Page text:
Angkor Wat (Angkor Archaeological Park)
Siem Reap's energetic and forever expanding tourist industry is all down to the fact that one of the world's most incredible ancient sites sits next door. The vast Angkorian city that sprawls across Angkor Archaeological Park (more commonly called after its major temple complex, Angkor Wat, by visitors) built by a succession of kings between the 9th and 15th centuries, contains hundreds of temples and is so vast that even after multiple visits, you'll still feel you've only scratched the surface.
During the medieval age, this was the world's largest city, though only the temples remain today. The main temple complex within the site is Angkor Wat itself with its stunning bas-reliefs carved with scenes from traditional Hindu epics. In particular make sure to check out the Churning of the Ocean Milk bas-relief on the east gallery.
After Angkor Wat, head to the sprawling 10-square-kilometer Angkor Thom complex where you'll find one of the most photogenic temples in the site. The Bayon Temple is famed for its 216 stone faces of Avalokiteśvara carved into the temple's 54 towers, built by the king Jayavarman VII, but don't miss the intricate bas-reliefs running around the temple walls that depict life here in the city and various battle scenes. If you've only got one day up your sleeve to hit the temples the next destination on your tick list should be Ta Prohm, easily one of the most photogenic sights here due to its half-tumbled buildings entwined with tree roots. With more than a day to discover the legacy of the Angkorian kings, there is a vast amount of other temples to see.
The best way of organising your temple time is to hire a tuk-tuk driver for a couple of days to whizz you in and out of town and to break up the temple gazing for a day or two in between. If you have three days available make sure you don't miss Preah Khan for its towering columns and definitely make time for the further flung temple of Banteay Srei.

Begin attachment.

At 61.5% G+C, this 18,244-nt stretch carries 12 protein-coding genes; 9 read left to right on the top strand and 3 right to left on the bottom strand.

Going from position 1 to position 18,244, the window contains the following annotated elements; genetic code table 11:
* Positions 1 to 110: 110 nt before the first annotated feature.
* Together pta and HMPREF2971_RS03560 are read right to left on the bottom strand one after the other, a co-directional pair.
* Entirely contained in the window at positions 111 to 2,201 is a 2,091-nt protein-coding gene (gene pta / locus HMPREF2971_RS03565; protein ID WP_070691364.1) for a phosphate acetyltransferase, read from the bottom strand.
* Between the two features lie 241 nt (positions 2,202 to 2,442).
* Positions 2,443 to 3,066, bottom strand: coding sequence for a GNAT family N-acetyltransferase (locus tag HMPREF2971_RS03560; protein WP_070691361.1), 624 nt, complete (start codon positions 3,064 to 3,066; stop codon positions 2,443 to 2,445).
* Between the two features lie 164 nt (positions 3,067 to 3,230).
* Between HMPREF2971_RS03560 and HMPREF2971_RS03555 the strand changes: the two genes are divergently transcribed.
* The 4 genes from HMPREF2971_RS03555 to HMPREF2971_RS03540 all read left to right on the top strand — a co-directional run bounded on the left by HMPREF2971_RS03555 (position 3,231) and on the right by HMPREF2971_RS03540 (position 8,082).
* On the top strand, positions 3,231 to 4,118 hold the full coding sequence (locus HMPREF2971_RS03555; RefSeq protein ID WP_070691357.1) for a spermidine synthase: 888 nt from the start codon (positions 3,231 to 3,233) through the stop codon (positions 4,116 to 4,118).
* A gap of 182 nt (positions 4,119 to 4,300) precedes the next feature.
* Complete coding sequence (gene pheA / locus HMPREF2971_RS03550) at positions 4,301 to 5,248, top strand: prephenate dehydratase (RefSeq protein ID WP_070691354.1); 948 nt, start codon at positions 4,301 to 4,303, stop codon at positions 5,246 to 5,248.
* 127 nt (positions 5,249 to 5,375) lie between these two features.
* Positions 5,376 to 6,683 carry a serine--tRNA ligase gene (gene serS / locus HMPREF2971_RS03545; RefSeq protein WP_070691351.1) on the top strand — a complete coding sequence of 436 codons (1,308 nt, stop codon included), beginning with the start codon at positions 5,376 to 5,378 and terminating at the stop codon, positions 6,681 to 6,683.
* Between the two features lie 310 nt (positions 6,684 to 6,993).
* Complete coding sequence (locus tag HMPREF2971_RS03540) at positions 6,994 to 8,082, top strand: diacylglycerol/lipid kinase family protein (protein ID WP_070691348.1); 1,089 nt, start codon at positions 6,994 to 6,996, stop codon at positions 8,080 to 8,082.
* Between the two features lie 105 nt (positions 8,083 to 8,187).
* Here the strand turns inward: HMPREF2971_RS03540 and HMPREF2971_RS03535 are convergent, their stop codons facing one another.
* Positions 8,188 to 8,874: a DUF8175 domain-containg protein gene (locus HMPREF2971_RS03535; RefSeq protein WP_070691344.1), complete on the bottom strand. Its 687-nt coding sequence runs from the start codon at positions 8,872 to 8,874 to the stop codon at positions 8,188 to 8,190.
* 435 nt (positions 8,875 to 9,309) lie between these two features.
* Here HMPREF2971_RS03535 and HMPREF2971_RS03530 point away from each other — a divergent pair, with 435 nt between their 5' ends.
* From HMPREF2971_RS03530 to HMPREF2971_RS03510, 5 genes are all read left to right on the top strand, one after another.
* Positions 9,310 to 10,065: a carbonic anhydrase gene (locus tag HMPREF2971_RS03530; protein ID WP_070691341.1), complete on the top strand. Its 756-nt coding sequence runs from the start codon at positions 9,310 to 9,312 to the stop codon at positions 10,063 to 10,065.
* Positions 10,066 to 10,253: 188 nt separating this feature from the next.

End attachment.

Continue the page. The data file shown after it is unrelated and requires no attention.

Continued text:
2 Angkor National Museum
An excellent accompaniment to a visit to Angkor Wat, this modern museum does a good job of explaining and unpicking the history of the Angkorian period with audio-visual presentations, excellent information boards, and a well set out collection of Khmer treasures from the site's temples, along with pieces from other Cambodian archaeological sites. A visit here is one of the best ways to get your head around the various eras of the Angkorian period and the succession of kings that attempted to outbid each other on their temple building schemes. In particular, the entry gallery contains 1,000 images of the Buddha over the ages, Gallery A explains how the Khmer Empire was founded, and Gallery C is devoted to the story of the four greatest kings of the Angkorian era - Jayavarman II, Yasovarman I, Suryavarman II, and Jayavarman VII.
Address: Charles de Gaulle Boulevard
3 Phare Ponleu Selpak
Cambodia's lauded circus, Phare Ponleu Selpak, is a dazzling spectacle combining acrobatics, music, dance, circus slapstick, and a variety of other performance arts, and it's also for a good cause. This is a contemporary circus, similar in style to Canada's famed Cirque du Soleil, with a story weaved through the performance, combining drama and comedy all into one show.